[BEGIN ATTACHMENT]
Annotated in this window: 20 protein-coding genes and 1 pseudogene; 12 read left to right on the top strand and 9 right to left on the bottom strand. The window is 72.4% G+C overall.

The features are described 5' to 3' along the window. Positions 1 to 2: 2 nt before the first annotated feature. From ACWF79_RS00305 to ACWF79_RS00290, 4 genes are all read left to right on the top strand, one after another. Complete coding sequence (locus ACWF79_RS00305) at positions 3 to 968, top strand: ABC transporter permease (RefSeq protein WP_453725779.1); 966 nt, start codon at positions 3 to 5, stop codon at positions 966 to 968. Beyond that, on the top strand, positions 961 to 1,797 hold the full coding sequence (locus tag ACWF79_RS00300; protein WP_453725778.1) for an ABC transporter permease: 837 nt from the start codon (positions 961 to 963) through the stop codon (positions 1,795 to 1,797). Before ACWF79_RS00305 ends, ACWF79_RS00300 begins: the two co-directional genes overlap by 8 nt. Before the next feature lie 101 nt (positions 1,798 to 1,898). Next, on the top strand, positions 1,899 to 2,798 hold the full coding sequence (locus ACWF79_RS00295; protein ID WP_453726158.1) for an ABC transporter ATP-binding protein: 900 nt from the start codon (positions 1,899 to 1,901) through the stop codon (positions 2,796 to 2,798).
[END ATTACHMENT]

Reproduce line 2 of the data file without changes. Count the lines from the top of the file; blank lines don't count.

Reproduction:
The features are described 5' to 3' along the window. Positions 1 to 2: 2 nt before the first annotated feature. From ACWF79_RS00305 to ACWF79_RS00290, 4 genes are all read left to right on the top strand, one after another. Complete coding sequence (locus ACWF79_RS00305) at positions 3 to 968, top strand: ABC transporter permease (RefSeq protein WP_453725779.1); 966 nt, start codon at positions 3 to 5, stop codon at positions 966 to 968. Beyond that, on the top strand, positions 961 to 1,797 hold the full coding sequence (locus tag ACWF79_RS00300; protein WP_453725778.1) for an ABC transporter permease: 837 nt from the start codon (positions 961 to 963) through the stop codon (positions 1,795 to 1,797). Before ACWF79_RS00305 ends, ACWF79_RS00300 begins: the two co-directional genes overlap by 8 nt. Before the next feature lie 101 nt (positions 1,798 to 1,898). Next, on the top strand, positions 1,899 to 2,798 hold the full coding sequence (locus ACWF79_RS00295; protein ID WP_453726158.1) for an ABC transporter ATP-binding protein: 900 nt from the start codon (positions 1,899 to 1,901) through the stop codon (positions 2,796 to 2,798).